The mud dauber is a large wasp with a stinger, but it's a solitary and non-aggressive bug that rarely pesters humans. But mud daubers do pose a danger, however, when they build their mud nests in aircraft vents. More than one small airplane has suddenly fallen from the sky because a fuel line was clogged by a dauber den.
The smeared dagger moth caterpillar has an ominous name, and it packs a painful sting in its hairs. It can vary in color, but look for yellow patches along each side and raised red spots on its back. The smeared dagger moth caterpillar is known as the smartweed caterpillar, for one of its preferred host plants. It inhabits beaches and marshes from Florida to Texas to California.
Thankfully the American crocodile has a limited range, primarily wild areas in South Florida. They're extremely aggressive, and in Everglades National Park have been known to steal and eat sportfish hooked and played by anglers.
Gray wolf populations have boomed in recent years, and many outdoorsmen believe that one day gray wolves may be as common as black bears throughout much of America. Today, the Rocky Mountain West, Canada, Alaska, parts of the extreme northern Midwest and Northeast are where they're prevalent. In packs, they are fearsome.
Several varieties of coral snake inhabit the U.S., mostly in extreme southern climates. Bites are rare but dangerous--the neurotoxic venom is the same as a cobra's.
Ticks are common almost everywhere in the U.S., and their bites are a nuisance, and can spread dreaded diseases such as Rocky Mountain spotted fever and Lyme disease.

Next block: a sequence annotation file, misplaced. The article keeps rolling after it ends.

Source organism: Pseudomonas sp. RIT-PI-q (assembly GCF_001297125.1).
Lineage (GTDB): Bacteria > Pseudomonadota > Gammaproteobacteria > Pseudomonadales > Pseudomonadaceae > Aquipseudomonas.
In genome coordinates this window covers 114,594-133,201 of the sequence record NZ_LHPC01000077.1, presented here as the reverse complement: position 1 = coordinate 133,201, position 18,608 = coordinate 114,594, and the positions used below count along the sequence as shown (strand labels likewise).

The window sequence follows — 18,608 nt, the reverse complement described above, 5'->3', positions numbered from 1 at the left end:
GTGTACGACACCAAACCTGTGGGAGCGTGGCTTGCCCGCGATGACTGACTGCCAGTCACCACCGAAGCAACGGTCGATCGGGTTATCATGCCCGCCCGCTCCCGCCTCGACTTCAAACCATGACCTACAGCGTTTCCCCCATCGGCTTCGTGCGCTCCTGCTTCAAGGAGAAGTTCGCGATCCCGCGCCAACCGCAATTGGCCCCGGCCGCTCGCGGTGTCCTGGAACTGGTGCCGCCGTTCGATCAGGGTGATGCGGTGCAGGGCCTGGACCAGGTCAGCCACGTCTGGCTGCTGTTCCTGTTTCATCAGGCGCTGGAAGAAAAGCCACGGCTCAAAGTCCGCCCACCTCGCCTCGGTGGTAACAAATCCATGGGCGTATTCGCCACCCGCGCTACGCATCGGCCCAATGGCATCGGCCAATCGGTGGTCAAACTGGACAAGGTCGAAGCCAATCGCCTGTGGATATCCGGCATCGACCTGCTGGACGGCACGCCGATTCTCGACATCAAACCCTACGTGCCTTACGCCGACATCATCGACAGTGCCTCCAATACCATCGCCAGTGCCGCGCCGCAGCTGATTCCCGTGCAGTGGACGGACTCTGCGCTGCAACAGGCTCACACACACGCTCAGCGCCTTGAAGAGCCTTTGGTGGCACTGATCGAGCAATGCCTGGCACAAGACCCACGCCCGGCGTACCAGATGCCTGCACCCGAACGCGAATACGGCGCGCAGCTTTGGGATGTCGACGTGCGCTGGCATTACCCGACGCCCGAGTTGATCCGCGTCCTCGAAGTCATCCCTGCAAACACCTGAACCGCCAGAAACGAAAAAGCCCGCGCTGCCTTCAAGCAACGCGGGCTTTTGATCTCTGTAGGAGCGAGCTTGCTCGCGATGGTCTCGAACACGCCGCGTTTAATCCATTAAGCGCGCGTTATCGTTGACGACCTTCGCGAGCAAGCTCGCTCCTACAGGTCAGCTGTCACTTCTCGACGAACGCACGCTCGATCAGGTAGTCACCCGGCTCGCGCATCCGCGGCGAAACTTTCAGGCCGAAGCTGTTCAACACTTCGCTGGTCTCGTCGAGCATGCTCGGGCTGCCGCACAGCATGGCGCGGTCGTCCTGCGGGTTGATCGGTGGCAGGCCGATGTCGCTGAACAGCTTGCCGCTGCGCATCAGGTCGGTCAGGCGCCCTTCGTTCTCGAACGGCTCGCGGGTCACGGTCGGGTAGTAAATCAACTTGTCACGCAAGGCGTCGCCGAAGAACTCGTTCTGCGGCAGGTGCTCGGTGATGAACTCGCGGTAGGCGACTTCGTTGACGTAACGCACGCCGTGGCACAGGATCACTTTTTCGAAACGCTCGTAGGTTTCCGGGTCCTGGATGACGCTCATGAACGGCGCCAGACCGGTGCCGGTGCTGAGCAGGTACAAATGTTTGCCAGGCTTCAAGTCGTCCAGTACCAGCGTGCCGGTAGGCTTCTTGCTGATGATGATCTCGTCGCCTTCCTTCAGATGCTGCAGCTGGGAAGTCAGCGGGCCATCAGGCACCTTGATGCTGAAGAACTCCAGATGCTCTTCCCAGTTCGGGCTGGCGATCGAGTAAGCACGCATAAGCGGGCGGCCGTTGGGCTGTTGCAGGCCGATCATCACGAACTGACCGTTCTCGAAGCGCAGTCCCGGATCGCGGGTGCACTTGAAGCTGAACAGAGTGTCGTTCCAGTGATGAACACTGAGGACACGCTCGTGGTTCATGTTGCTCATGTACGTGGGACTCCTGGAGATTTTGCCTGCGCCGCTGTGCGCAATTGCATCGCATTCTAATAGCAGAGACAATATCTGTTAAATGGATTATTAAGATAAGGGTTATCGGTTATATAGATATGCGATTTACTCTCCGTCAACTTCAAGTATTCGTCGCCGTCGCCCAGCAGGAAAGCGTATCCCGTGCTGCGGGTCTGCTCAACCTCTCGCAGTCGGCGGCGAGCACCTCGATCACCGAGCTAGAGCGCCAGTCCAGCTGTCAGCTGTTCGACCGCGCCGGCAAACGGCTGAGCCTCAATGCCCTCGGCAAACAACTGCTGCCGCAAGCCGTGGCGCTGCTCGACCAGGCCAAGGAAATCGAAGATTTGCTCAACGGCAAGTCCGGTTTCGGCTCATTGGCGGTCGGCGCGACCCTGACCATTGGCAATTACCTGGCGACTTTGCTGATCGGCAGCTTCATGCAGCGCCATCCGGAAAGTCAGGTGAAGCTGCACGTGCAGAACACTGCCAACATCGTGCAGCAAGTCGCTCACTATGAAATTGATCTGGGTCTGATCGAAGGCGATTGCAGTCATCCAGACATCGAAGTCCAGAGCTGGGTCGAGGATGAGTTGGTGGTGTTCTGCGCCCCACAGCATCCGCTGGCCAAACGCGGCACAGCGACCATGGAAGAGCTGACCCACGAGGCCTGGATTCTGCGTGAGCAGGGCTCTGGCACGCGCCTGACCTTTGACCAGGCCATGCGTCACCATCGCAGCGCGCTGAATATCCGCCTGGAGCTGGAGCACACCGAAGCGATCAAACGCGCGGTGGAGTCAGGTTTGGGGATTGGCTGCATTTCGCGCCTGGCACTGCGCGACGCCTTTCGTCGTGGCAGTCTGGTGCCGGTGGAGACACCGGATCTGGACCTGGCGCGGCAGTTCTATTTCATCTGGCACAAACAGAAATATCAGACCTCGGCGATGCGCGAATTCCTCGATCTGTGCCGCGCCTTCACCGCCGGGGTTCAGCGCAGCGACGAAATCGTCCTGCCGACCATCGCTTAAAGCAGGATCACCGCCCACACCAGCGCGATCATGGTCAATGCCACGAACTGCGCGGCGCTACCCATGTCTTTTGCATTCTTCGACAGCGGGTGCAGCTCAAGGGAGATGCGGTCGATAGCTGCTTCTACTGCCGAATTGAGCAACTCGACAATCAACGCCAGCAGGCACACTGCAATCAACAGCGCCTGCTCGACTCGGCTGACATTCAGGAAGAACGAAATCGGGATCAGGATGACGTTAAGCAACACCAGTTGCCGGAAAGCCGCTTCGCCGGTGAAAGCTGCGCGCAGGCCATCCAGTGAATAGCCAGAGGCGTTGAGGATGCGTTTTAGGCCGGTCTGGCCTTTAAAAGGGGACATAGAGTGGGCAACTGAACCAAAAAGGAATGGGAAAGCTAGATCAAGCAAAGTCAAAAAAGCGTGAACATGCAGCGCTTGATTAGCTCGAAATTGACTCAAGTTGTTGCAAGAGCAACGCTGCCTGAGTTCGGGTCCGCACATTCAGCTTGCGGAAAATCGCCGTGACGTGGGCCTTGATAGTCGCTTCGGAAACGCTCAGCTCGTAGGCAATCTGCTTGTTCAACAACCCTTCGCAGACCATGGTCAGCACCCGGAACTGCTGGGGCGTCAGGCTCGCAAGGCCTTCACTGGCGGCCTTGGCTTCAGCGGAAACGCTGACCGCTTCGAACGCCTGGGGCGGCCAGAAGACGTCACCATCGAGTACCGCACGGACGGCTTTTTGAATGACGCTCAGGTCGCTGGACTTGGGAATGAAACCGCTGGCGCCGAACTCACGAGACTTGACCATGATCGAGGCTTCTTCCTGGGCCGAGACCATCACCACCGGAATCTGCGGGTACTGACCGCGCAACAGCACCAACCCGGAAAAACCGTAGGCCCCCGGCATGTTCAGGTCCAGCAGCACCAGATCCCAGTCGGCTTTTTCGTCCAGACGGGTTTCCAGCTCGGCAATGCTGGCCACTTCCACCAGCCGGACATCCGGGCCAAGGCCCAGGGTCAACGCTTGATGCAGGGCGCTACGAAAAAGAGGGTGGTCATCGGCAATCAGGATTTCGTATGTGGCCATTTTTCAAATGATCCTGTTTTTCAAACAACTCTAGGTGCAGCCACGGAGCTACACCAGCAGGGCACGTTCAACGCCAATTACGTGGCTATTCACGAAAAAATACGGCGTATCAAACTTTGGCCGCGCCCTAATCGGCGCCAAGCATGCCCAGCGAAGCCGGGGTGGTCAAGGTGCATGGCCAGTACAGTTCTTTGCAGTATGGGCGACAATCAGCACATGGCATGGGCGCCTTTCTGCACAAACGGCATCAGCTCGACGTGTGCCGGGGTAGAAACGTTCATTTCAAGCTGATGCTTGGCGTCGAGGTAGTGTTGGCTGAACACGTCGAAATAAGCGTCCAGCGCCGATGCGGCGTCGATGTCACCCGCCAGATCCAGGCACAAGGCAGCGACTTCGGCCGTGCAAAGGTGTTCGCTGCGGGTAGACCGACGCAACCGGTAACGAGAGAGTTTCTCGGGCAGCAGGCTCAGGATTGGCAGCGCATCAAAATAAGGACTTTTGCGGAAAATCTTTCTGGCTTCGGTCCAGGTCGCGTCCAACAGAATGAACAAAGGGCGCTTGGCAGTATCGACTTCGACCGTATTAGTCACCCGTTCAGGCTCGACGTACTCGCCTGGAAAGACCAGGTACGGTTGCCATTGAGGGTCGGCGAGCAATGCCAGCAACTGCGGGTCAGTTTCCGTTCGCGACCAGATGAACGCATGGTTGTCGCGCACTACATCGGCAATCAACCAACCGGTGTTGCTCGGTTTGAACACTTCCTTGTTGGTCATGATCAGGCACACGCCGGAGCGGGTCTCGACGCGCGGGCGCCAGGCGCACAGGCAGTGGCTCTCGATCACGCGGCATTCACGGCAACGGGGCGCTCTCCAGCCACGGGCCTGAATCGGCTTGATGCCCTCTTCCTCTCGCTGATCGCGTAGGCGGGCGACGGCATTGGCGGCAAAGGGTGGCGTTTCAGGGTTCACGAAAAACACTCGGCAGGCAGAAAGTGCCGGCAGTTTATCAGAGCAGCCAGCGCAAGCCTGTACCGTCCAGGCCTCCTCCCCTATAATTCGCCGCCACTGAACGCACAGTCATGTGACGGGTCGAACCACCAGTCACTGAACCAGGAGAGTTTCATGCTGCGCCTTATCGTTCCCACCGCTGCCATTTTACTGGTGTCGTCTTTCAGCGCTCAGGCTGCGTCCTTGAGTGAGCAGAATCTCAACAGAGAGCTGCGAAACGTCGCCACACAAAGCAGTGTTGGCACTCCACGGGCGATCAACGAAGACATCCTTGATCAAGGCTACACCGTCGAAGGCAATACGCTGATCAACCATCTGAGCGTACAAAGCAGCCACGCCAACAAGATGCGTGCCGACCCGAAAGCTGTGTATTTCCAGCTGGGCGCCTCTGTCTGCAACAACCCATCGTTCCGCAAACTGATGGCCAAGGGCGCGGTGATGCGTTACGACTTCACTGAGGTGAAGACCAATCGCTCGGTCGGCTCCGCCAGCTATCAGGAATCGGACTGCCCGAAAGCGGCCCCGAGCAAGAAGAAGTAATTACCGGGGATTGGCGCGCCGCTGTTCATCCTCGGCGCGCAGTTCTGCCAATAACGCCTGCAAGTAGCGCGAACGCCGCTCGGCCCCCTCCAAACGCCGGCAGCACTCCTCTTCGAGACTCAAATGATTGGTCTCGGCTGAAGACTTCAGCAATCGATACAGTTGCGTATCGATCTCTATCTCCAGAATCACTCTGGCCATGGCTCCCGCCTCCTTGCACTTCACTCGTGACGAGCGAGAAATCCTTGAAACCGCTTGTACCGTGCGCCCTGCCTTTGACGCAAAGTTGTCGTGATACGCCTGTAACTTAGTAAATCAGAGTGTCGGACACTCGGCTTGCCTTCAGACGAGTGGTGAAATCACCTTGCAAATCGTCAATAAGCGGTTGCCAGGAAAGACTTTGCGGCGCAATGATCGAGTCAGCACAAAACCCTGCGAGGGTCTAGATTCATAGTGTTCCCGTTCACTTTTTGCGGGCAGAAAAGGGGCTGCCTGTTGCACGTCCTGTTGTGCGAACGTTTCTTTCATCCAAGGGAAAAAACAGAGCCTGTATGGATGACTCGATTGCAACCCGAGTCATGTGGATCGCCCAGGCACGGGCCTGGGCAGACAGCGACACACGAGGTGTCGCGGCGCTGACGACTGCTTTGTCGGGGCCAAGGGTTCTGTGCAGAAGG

Hornets have good-size nests and, if disturbed, will swarm, attack and sting. The potential for disaster is great, and they should be avoided when possible.
No predator is more fearsome-looking than a hammerhead shark. This proven man-eater is unpredictable, abundant and grows huge, commonly weighing up to 1,000 pounds and growing 15 feet or more.
Aahhhh, the little coyote. Chilling to hear at dawn and dusk as they yodel and chase deer. But in big packs, at night, if you're camped outdoors--well--watch your back.
Boa constrictors are popular pets, but when they get too big and owners release them into the wild, they are a potential problem. Plenty of them are found living wild, big and free in South Florida, roaming right beside pythons and anacondas.
The io moth caterpillar is another little bugger full of stingers that can be a real pain. Allergic reactions can occur, and medical attention needed. It's commonly found from Florida and Texas and up to Canada. It feeds on a wide variety of trees, plants and grass. Leave it alone!
Every farmer will tell you to "stay outta the bees." They make delicious honey, but have the potential to swarm, sting and send you to an early grave.
The beautiful and big tiger shark can eat a man whole. Even juveniles are dangerous, and can take 50-pound bites of meat from a target. They weigh up to nearly a ton, are found worldwide, and in the U.S. are seen from New England through Florida, the Gulf Coast and California.